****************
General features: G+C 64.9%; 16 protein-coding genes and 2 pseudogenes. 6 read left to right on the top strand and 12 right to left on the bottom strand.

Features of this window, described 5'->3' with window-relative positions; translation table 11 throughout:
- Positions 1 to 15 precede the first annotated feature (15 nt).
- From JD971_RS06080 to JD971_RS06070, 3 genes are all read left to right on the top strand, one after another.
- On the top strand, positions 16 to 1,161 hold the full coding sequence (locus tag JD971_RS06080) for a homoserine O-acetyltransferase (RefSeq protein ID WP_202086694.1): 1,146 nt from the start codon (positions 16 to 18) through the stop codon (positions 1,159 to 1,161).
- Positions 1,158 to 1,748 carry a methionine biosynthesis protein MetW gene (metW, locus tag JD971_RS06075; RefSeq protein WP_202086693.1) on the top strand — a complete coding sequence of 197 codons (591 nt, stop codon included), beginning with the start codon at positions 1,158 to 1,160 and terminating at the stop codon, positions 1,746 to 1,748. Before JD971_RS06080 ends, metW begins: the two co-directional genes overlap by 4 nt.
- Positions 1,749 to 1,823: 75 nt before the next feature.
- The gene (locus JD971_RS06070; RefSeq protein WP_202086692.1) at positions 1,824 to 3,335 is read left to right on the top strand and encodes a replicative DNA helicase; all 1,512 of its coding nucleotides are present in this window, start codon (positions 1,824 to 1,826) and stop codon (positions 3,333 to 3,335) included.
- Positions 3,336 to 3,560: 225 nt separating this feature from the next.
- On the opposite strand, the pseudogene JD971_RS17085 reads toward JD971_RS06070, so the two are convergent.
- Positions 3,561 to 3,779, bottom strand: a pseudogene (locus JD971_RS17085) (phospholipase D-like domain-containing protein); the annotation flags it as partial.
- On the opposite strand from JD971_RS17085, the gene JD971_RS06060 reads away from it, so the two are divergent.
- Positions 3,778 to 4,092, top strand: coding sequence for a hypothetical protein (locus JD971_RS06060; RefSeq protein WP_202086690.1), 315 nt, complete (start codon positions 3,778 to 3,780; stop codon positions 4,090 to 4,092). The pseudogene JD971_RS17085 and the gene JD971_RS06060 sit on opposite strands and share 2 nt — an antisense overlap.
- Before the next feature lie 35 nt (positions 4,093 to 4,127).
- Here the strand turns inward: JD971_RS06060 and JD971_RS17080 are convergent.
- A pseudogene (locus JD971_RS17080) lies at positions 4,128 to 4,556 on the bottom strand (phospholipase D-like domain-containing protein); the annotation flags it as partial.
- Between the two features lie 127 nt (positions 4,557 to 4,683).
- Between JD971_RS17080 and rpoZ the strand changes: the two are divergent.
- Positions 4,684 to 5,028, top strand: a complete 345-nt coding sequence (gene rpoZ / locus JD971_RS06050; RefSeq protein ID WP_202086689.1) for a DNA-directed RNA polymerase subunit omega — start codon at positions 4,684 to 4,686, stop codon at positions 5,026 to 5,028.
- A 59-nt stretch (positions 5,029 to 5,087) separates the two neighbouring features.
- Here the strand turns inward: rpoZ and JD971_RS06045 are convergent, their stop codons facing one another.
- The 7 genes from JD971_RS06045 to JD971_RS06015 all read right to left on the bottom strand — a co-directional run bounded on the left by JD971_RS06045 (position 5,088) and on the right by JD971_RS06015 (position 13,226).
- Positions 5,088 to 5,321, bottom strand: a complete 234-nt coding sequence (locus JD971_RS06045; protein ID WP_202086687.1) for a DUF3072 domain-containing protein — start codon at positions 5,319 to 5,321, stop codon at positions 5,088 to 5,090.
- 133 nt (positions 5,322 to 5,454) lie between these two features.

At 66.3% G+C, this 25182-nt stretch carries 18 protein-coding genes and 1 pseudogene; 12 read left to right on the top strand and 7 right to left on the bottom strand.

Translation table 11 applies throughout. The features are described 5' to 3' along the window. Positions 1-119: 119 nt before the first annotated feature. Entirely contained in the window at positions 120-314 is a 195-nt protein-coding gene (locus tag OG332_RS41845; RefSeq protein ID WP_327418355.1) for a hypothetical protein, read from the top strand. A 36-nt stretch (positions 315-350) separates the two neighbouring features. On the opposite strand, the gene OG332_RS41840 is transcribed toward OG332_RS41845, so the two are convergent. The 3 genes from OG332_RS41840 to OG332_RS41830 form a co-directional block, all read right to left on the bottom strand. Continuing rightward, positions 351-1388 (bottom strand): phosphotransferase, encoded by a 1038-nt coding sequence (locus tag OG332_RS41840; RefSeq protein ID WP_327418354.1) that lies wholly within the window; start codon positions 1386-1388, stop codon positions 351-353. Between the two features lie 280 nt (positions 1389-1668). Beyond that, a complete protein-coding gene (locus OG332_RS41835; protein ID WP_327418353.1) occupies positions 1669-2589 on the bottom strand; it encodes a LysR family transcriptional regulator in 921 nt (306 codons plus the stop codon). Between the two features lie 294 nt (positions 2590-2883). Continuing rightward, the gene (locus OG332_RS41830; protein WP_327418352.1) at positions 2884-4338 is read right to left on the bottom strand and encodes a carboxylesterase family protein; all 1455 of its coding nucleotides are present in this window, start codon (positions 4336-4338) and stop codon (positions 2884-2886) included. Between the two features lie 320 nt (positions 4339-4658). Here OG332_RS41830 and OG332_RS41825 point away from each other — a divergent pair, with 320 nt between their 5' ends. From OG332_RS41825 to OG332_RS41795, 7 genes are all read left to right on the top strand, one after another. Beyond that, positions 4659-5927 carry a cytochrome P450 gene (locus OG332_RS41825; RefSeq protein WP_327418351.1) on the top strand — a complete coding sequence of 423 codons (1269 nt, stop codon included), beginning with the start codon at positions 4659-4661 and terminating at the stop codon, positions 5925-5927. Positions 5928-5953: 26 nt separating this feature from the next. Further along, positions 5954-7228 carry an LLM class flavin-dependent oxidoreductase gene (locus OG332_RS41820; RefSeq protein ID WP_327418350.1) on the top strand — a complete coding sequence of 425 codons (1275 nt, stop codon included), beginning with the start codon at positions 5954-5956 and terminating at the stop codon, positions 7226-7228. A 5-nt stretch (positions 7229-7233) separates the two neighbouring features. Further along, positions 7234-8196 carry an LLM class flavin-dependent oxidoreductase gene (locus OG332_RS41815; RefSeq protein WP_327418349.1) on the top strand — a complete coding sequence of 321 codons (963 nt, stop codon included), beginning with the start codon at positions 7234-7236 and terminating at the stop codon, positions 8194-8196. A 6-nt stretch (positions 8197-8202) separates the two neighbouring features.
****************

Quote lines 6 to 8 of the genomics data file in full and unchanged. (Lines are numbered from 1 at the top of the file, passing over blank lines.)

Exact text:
- Positions 1,158 to 1,748 carry a methionine biosynthesis protein MetW gene (metW, locus tag JD971_RS06075; RefSeq protein WP_202086693.1) on the top strand — a complete coding sequence of 197 codons (591 nt, stop codon included), beginning with the start codon at positions 1,158 to 1,160 and terminating at the stop codon, positions 1,746 to 1,748. Before JD971_RS06080 ends, metW begins: the two co-directional genes overlap by 4 nt.
- Positions 1,749 to 1,823: 75 nt before the next feature.
- The gene (locus JD971_RS06070; RefSeq protein WP_202086692.1) at positions 1,824 to 3,335 is read left to right on the top strand and encodes a replicative DNA helicase; all 1,512 of its coding nucleotides are present in this window, start codon (positions 1,824 to 1,826) and stop codon (positions 3,333 to 3,335) included.